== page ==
Harnessing Legacy Geophysical Data and Potential Pitfalls


Harnessing Legacy Geophysical Data and Potential Pitfalls

August 14, 2023

Legacy data may hold the key to the next big mineral discovery.

Legacy data may hold the key to the next big mineral discovery. Now that we have your attention, what is legacy data? Legacy data is information that was created years ago and may not be actively used by an organization anymore. Locating and being aware of what legacy data a company possesses is complicated due to the nature of the mining industry; mineral rights change hands and exploration can take decades before the economics are right. In the meantime, computer power and the sophistication of interpretation methods has grown immensely. Much of the data collected before computer power expanded to allow for full high-resolution 3D geophysical inversion models, remains archived with valuable information waiting to be extracted by modern tools. This article argues that there is much legacy data that would be given new life by inverting it for 3D physical property models; however, some potential pitfalls need to be discussed.

The Possible Pit Falls

Data collected decades ago often suffers from higher noise and less signal strength compared to modern datasets. This is mostly a function of how electronics, GPS locations and computers have become significantly better.  These sources of noise/error can be significant enough that no amount of modern technological wizardry will add value. Determining how much noise is too much is not an exact science, and it can be a time sink. Experience working with older datasets significantly reduces the effort and cost in determining whether allocating resources for further inversions is reasonable. Survey metadata can also be vitally important. Base station information, data recording parameters and other basic information about the survey can be of paramount importance to conducting data quality control and inversions. This information is often misplaced as it is often recorded separately from the dataset in a subsequent report. To summarize, it is easy to spend too much effort attempting to reinvert old datasets that are not ideal candidates due to noise or missing metadata.

Besides the mentioned noise and missing metadata, there is also the possibility that adding more effort will not add significantly more information. In many cases, historical processing and inversions may be sufficient to describe how the geophysical property in question varies over the area of interest. The more complex or 3D the geologic features are, the more information a high-resolution inversion will add. This is a judgment call on the exploration and geophysical teams conducting the inversions to balance the potential costs and benefits of re-processing and inverting legacy data.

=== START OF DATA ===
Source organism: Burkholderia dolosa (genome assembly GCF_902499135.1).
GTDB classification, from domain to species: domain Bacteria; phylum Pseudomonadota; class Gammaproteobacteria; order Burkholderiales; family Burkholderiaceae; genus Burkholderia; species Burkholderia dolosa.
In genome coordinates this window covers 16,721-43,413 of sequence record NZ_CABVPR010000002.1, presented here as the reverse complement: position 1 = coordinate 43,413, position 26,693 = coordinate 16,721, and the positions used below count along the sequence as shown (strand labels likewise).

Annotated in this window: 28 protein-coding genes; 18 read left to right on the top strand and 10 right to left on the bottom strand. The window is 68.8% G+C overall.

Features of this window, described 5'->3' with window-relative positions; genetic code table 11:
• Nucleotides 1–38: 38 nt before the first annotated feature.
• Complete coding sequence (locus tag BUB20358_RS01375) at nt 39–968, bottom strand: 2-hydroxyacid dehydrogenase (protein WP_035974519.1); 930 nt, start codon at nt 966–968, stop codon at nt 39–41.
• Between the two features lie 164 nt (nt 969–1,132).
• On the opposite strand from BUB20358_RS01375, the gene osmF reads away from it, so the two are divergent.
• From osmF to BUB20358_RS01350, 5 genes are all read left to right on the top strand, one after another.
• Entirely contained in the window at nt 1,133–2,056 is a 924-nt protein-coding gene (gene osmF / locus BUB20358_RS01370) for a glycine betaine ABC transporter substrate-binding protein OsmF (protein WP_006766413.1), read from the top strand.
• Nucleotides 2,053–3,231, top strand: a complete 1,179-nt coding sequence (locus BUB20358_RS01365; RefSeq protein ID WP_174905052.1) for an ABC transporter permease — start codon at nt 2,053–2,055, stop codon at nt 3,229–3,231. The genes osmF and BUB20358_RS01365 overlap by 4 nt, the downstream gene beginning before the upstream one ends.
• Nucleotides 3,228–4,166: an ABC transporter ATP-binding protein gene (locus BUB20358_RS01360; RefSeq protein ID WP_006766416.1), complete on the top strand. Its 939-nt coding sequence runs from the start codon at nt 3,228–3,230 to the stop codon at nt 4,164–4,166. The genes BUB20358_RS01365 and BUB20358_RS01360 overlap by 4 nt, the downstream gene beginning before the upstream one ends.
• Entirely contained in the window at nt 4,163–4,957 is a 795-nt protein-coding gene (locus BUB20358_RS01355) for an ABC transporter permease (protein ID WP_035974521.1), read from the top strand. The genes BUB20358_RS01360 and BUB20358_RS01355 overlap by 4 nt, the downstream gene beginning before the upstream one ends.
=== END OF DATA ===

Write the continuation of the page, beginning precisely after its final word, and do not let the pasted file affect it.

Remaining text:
The Benefits

The benefits of inverting old data with newer inversion techniques extend beyond increased model resolution. These techniques can highlight three-dimensional structures and contribute to the development of a holistic model of the subsurface. These stated benefits are often enough justification to spend the effort on the legacy data; however, the advantages merely scratch the surface of what is possible. Legacy geophysical data often coexists with other valuable datasets, such as geologic models, drill results, and multiple geophysical surveys. Incorporating the coexisting data into constraints will help the inversion process produce better and more accurate models. While adding constraints increases the required effort and cost, the results can be significant.

Figure 1: Flowchart displaying the process of an iterative joint inversion. Modified from Zhu and Harris 2011 DOI: 10.1190/1.3628126

The last advanced technique to mention is joint inversion. Where two distinct geophysical datasets are inverted together, or “jointly”, producing consistent results with both datasets.   This workflow, shown above, is particularly effective when inverting datasets that measure linked properties. However, any combination of datasets covering the same ground can be used. ZTEM and ATEM surveys are examples of linked datasets as both are inverted to obtain conductivity. The interaction between unlinked properties can be challenging, however; the result is a holistic 3D model consistent with all data.


There are potential issues in allocating resources and effort to legacy data due to noise and missing metadata, which may limit the ability to get new information from the data. However, in areas with complex geology, the information provided by a 3D approach might be just what the project needs. Furthermore, using advanced techniques to bring new life to legacy data will be less expensive than conducting a new survey, while providing a holistic 3D model consistent with all data collected on a property. By utilizing legacy data, mining companies can gain deeper insights and make more informed decisions.

We have extensive experience working with legacy data here at Computational Geosciences Inc. With our proprietary inversion software and cutting-edge techniques, we will help you get the most out of this resource. If you want to find out more about how we can improve the use of your legacy data reach out to us!

Author: Jeffrey Zurek